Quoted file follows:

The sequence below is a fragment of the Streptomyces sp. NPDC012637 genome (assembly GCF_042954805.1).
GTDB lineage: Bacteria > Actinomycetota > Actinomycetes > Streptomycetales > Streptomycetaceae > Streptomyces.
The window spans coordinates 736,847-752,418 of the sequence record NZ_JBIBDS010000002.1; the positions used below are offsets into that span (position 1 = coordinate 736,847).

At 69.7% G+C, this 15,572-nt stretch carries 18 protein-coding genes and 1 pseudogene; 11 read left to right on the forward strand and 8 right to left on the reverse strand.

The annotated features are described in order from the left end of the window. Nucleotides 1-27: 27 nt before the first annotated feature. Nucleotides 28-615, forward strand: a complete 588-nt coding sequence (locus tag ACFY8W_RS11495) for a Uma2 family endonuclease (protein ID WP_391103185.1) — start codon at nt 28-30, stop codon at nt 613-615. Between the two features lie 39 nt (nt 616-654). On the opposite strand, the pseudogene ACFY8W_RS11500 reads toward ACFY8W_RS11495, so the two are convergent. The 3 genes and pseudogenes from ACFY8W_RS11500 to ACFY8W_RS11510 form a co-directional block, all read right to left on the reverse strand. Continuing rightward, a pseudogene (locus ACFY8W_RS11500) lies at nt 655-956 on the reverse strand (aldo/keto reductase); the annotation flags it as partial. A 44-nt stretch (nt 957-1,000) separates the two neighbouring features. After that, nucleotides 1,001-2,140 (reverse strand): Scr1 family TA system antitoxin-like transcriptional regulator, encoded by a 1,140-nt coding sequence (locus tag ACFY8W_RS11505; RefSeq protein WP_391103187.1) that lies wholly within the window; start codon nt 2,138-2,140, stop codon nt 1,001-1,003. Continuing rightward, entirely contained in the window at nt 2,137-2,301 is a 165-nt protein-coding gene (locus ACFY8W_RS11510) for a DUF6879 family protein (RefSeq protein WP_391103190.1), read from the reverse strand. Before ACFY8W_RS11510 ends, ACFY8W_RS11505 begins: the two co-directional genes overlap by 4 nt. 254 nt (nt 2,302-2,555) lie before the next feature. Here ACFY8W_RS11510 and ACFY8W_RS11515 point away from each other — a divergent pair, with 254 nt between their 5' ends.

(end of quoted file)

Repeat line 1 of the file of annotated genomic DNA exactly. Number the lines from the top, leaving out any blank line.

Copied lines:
The sequence below is a fragment of the Streptomyces sp. NPDC012637 genome (assembly GCF_042954805.1).